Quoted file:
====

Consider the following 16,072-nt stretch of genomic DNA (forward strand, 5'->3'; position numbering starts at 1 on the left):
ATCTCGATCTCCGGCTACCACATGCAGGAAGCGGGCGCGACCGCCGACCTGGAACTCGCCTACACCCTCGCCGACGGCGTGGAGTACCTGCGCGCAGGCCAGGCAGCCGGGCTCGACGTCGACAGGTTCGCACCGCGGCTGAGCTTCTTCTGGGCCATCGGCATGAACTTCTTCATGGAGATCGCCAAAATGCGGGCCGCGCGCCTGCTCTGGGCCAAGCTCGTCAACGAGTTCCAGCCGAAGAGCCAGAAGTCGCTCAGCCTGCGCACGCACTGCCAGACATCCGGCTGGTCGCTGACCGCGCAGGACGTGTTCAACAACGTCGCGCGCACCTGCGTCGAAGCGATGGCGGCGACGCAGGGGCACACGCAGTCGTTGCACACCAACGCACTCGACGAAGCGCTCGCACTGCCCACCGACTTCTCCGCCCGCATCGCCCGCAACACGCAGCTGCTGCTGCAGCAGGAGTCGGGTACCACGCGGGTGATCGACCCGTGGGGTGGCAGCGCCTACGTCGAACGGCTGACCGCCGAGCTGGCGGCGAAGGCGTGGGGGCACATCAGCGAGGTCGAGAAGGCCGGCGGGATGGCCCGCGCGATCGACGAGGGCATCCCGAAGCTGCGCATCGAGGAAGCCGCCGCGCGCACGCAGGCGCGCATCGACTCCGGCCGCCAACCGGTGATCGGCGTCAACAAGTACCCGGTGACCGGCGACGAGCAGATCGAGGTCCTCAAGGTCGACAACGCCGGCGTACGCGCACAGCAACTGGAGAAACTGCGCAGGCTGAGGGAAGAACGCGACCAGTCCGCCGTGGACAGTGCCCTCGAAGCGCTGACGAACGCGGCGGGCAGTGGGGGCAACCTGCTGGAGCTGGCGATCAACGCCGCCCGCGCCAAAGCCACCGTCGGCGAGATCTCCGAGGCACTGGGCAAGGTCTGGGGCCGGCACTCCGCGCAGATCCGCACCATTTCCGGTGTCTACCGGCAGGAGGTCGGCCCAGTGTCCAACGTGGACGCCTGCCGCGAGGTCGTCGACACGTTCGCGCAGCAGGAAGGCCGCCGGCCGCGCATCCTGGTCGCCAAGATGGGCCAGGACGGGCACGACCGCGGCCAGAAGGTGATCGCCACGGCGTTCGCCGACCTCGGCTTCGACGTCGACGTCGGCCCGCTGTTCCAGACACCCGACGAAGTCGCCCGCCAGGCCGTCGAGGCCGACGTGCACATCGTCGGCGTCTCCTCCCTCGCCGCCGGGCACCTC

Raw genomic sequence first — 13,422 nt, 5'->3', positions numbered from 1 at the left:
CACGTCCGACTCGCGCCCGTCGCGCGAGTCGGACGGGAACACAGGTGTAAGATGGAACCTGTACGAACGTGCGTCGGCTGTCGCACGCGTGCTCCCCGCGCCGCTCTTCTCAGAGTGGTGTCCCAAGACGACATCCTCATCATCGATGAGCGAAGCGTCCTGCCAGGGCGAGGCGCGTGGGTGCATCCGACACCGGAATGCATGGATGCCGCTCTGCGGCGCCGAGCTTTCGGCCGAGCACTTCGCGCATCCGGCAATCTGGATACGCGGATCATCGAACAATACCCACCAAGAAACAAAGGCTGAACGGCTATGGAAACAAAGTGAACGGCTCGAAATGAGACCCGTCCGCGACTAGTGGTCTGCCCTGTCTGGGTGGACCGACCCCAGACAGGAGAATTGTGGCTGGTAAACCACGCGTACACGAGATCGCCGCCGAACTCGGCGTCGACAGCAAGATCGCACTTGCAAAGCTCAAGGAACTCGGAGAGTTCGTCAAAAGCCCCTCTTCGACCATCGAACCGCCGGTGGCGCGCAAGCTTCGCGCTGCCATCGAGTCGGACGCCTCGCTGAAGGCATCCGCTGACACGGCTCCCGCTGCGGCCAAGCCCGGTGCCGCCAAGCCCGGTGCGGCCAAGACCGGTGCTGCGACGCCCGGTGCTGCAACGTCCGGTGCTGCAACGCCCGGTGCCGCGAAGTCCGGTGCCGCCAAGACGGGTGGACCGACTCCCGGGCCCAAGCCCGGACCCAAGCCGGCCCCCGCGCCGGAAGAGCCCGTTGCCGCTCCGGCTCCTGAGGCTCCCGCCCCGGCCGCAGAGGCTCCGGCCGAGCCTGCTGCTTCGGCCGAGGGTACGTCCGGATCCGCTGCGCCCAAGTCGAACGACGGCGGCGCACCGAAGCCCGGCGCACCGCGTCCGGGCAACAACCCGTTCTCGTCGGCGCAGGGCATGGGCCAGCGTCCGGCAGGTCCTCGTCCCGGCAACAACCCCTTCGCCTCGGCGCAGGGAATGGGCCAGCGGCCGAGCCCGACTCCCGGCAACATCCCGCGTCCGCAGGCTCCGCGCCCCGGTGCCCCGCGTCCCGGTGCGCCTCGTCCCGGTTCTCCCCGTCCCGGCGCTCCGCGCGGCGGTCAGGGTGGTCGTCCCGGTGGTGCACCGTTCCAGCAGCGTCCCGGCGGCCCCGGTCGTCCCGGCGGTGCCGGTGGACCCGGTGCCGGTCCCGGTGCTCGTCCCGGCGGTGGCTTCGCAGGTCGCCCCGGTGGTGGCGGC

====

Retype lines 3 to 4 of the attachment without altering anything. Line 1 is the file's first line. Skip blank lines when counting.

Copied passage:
Raw genomic sequence first — 13,422 nt, 5'->3', positions numbered from 1 at the left:
CACGTCCGACTCGCGCCCGTCGCGCGAGTCGGACGGGAACACAGGTGTAAGATGGAACCTGTACGAACGTGCGTCGGCTGTCGCACGCGTGCTCCCCGCGCCGCTCTTCTCAGAGTGGTGTCCCAAGACGACATCCTCATCATCGATGAGCGAAGCGTCCTGCCAGGGCGAGGCGCGTGGGTGCATCCGACACCGGAATGCATGGATGCCGCTCTGCGGCGCCGAGCTTTCGGCCGAGCACTTCGCGCATCCGGCAATCTGGATACGCGGATCATCGAACAATACCCACCAAGAAACAAAGGCTGAACGGCTATGGAAACAAAGTGAACGGCTCGAAATGAGACCCGTCCGCGACTAGTGGTCTGCCCTGTCTGGGTGGACCGACCCCAGACAGGAGAATTGTGGCTGGTAAACCACGCGTACACGAGATCGCCGCCGAACTCGGCGTCGACAGCAAGATCGCACTTGCAAAGCTCAAGGAACTCGGAGAGTTCGTCAAAAGCCCCTCTTCGACCATCGAACCGCCGGTGGCGCGCAAGCTTCGCGCTGCCATCGAGTCGGACGCCTCGCTGAAGGCATCCGCTGACACGGCTCCCGCTGCGGCCAAGCCCGGTGCCGCCAAGCCCGGTGCGGCCAAGACCGGTGCTGCGACGCCCGGTGCTGCAACGTCCGGTGCTGCAACGCCCGGTGCCGCGAAGTCCGGTGCCGCCAAGACGGGTGGACCGACTCCCGGGCCCAAGCCCGGACCCAAGCCGGCCCCCGCGCCGGAAGAGCCCGTTGCCGCTCCGGCTCCTGAGGCTCCCGCCCCGGCCGCAGAGGCTCCGGCCGAGCCTGCTGCTTCGGCCGAGGGTACGTCCGGATCCGCTGCGCCCAAGTCGAACGACGGCGGCGCACCGAAGCCCGGCGCACCGCGTCCGGGCAACAACCCGTTCTCGTCGGCGCAGGGCATGGGCCAGCGTCCGGCAGGTCCTCGTCCCGGCAACAACCCCTTCGCCTCGGCGCAGGGAATGGGCCAGCGGCCGAGCCCGACTCCCGGCAACATCCCGCGTCCGCAGGCTCCGCGCCCCGGTGCCCCGCGTCCCGGTGCGCCTCGTCCCGGTTCTCCCCGTCCCGGCGCTCCGCGCGGCGGTCAGGGTGGTCGTCCCGGTGGTGCACCGTTCCAGCAGCGTCCCGGCGGCCCCGGTCGTCCCGGCGGTGCCGGTGGACCCGGTGCCGGTCCCGGTGCTCGTCCCGGCGGTGGCTTCGCAGGTCGCCCCGGTGGTGGCGGC